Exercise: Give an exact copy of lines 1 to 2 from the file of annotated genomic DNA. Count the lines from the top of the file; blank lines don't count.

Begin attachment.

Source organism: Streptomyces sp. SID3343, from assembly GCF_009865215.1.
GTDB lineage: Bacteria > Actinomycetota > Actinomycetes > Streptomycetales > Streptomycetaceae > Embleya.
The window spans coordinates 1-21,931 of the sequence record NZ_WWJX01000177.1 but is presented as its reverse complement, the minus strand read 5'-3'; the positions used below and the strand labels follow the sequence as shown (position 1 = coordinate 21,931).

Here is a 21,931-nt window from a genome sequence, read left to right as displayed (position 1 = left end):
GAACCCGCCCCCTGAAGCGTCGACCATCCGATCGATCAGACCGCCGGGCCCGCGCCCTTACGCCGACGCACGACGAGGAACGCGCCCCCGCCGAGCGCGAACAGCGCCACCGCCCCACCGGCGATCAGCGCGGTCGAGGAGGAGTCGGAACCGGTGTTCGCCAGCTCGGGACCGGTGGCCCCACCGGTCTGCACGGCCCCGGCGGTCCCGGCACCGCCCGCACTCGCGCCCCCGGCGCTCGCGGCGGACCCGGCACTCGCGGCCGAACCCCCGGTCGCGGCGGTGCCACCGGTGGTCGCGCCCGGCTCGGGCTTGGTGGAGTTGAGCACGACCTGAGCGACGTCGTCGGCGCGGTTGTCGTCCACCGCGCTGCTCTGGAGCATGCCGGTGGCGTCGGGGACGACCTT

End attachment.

Source organism: Streptomyces sp. SID3343, from assembly GCF_009865215.1.
GTDB lineage: Bacteria > Actinomycetota > Actinomycetes > Streptomycetales > Streptomycetaceae > Embleya.